I need for my clients to have a WI-FI that works for teleworking and that their children can play at the console at the same time or not, I have to assign the dhcp and static to the PCs in lan and wifi
And my PS4 console in lan but several scenarios can play if their child plays in wifi is enough to assign in wifi the ps4 is it right?
Juju do you want to limit the flooding of ack? I think the game is more responsive with award winning ICMP ... iptables -t mangle -A FORWARD -p icmp -j DSCP --set-dscp-class EF ... icmp also as high priority, especially for the ACC ping time. or else iptables -t mangle -A FORWARD -p icmp -j DSCP --set-dscp-class CS6, iptables -t mangle -A POSTROUTING -p icmp -j DSCP --set-dscp-class CS6
I keep repeating my self (but since I love hearing myself, I am also enjoying it), but, ports approximately above port 1000 are ephemeral and any application can use them, so solely relying on port numbers carries a (small) risk. If possible it seems less risky to use IP address + port numbers, like the PS4's statically assigned IP address and the games known port number ranges seems much less likely to trigger false positive up-prioritizations of packets never intended for VIP treatment.
I do think since anyone can be doing video conferencing you wind up needing to use known ports for jitsi/zoom/meet etc without ip address but fortunately those people do seem to have a narrow range they've chosen.
Also with IPv6 it can help to use "tokenized" ip assignment to identify important hosts for prioritization. Like set your gaming PC to ::abc:001 I hope to hell the Xbox and playstation people will enable IPv6 with tokenized addresses soon. Games are one of the huge wins for ipv6
Side-note, Deutsche Telekom some years ago prototyped a new all-IPv6 network architecture (with IPv4 runing as a service over IPv6 softwires), where they proposed to the take three or six bits (I don't remember the details) out of the space they could assign as prefix to end-customers, and use these their internal DSCP equivalents so that they could leave DSCPs untouched and potentially end-to-end.
Not sure whether they still aim for that though.
For IPv6 the challenge is more how to overcome IPv6 privacy extensions, and the fact that some devices only do SLAAC and ignore DHCPv6 (i am looking at you, android....)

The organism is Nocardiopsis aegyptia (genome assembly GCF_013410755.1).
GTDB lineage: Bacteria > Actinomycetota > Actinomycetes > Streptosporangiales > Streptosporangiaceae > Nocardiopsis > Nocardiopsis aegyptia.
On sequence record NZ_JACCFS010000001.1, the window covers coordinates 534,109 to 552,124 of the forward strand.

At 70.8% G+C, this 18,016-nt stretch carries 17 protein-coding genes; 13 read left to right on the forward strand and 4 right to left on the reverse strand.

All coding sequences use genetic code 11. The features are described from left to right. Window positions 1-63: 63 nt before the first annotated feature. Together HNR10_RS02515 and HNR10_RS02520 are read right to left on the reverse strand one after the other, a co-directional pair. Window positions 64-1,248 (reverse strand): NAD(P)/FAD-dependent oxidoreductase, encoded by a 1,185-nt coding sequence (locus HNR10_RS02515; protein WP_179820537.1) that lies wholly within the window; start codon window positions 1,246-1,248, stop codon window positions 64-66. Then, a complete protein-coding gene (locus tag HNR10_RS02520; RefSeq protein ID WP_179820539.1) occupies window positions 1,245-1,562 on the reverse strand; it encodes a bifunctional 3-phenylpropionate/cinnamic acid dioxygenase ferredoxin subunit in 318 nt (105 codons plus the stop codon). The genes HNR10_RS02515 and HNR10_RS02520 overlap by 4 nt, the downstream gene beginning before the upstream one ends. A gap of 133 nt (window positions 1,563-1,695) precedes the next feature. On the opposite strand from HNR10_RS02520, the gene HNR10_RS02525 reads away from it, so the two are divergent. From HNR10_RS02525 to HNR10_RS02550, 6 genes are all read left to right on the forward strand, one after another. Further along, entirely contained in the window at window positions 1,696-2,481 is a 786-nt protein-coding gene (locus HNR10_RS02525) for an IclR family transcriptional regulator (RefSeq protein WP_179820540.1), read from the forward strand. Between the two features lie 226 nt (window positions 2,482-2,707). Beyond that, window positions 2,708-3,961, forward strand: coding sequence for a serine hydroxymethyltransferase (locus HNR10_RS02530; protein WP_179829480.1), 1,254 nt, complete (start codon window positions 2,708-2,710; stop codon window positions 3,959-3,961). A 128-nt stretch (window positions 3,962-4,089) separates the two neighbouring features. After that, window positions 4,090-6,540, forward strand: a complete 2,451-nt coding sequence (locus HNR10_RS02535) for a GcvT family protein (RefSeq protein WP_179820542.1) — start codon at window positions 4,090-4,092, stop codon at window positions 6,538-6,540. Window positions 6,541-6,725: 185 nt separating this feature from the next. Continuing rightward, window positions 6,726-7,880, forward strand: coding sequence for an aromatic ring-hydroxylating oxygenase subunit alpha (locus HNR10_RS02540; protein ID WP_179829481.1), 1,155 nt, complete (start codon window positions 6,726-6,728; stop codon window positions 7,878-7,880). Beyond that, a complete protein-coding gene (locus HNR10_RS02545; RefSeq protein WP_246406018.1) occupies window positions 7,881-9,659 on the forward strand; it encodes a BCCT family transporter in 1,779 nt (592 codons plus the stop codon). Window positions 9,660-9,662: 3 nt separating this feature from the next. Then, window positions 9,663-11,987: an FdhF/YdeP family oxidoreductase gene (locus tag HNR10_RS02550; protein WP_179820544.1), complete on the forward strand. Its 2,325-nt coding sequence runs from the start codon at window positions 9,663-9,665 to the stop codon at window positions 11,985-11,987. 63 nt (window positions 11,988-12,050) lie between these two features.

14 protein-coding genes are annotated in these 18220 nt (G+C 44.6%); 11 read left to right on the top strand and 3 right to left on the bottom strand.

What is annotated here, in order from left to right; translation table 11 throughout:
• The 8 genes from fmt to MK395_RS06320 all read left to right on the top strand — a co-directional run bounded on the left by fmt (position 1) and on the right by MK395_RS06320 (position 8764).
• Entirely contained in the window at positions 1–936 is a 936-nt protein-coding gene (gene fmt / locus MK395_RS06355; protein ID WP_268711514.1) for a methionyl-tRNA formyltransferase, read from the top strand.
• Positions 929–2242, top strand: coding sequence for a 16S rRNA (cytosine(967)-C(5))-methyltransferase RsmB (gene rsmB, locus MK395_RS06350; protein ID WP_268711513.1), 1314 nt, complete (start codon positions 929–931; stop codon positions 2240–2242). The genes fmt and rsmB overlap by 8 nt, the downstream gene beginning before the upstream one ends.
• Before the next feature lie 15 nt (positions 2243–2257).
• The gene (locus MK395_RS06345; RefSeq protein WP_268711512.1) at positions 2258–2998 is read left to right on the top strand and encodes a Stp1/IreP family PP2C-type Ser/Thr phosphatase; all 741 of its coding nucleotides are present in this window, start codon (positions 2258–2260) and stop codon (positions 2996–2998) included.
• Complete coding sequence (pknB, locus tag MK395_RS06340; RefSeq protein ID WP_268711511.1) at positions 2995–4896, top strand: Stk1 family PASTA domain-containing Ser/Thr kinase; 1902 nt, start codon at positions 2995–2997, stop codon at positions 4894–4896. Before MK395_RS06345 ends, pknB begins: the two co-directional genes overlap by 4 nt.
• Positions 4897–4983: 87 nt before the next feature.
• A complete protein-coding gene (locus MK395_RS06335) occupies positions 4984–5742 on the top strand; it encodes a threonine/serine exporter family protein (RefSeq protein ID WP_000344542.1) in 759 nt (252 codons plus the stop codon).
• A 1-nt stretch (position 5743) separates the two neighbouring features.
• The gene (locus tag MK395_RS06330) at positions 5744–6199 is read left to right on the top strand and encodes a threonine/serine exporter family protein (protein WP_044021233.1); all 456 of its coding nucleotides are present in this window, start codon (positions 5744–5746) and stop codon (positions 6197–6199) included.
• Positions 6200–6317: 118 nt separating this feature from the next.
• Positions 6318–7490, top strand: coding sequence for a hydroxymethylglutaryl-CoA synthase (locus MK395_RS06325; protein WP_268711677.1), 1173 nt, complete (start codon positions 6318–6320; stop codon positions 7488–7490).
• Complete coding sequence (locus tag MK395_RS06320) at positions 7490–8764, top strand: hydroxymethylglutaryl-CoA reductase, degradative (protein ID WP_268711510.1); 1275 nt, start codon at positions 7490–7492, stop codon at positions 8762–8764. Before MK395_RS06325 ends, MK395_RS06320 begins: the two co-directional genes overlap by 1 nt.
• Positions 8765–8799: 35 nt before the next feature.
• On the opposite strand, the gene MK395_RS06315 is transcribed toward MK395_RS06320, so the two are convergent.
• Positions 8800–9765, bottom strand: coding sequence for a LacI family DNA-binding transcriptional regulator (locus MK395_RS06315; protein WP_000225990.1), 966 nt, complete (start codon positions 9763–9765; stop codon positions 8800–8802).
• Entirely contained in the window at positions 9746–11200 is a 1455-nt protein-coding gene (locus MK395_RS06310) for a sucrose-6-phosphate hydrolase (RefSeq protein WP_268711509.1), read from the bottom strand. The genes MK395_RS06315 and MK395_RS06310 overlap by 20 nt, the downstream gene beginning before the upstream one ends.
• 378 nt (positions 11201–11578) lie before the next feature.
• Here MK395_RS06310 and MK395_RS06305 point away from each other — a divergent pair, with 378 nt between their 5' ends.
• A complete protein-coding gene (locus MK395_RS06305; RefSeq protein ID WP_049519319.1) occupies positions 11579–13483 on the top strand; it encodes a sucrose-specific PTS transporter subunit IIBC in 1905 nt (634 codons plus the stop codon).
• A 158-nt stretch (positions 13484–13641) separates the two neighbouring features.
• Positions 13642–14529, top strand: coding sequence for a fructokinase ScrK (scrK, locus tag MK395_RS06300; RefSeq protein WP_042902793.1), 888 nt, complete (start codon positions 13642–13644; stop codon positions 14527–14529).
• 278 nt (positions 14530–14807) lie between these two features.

DHCPv6 is I think only useful for server farms. I think the default should be privacy addresses with a very clear checkbox to enable "stable privacy". With that, if you need to be able to prioritize a device by IP you click the stable privacy checkbox. If the device doesn't need to have a well known IP you just use privacy addresses. This handles essentially 100% of cases. Even with servers stable privacy is "enough" most of the time.
Why? I already use static DHCPv4 assignments based on MAC addresses so that my logging allows me to use symbolic names instead of having to look up MAC addresses. Sure MAC addresses can be spoofed, but this is not really a security thing, but rather a convenience thing (symbolic names, and stable addresses to use in port forwards to make machines reachable fron the outside). I would love to do the same with IPv6 as well, my wish would be to keep the last 64bit under my control and get new prefixes whenever my ISP sees fit, so all I need is the current prefix and I can reach (seected) hosts from the outside. Not sure whether DHCPv6 would be overkill, but it certainly promises the right capabilities, until we hit the android devices...
At that point, it is not private anymore, the whole goal of privacy addresses is to cycle through random 64bit final address parts fast enough that outsiders have no real chance of brute forcing a connection to a known machine. Once a host has a stable address, privacy has left the building... at least that is my understanding.
If you are "just" proposing a mechanism for normal endusers to actually disable privacy extensions, I am with you I would appreciate something like that as well.
But sure for the low number of machines in my network, I am fine with reading of the randomly selected stable addresses from each host, DHCPv6's capability to configure the IPv6 address to MAC mappings on the router is nice to have but not really that much a time saver.
I admit that I actually do not think that I will ever consider to make any of the android devices accessible from the outside at all, mostly my ssh hosts and potentisally the router itself to VPN in over IPv6.